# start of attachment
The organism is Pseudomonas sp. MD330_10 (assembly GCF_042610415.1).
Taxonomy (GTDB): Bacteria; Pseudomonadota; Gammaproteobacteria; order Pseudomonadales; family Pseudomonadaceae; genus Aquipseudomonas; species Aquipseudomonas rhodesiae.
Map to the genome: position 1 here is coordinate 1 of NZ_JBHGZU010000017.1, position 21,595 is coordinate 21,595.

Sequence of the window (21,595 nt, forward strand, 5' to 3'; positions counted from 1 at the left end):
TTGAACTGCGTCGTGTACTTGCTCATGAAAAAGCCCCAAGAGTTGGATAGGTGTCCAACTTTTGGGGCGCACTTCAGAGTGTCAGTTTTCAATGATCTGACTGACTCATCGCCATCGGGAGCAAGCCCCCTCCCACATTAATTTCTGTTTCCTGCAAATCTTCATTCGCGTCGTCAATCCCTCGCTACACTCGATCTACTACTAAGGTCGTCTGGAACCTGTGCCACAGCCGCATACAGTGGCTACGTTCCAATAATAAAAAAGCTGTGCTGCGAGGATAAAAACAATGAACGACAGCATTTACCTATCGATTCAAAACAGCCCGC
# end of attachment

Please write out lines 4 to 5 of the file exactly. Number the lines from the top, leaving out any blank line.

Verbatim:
Sequence of the window (21,595 nt, forward strand, 5' to 3'; positions counted from 1 at the left end):
TTGAACTGCGTCGTGTACTTGCTCATGAAAAAGCCCCAAGAGTTGGATAGGTGTCCAACTTTTGGGGCGCACTTCAGAGTGTCAGTTTTCAATGATCTGACTGACTCATCGCCATCGGGAGCAAGCCCCCTCCCACATTAATTTCTGTTTCCTGCAAATCTTCATTCGCGTCGTCAATCCCTCGCTACACTCGATCTACTACTAAGGTCGTCTGGAACCTGTGCCACAGCCGCATACAGTGGCTACGTTCCAATAATAAAAAAGCTGTGCTGCGAGGATAAAAACAATGAACGACAGCATTTACCTATCGATTCAAAACAGCCCGC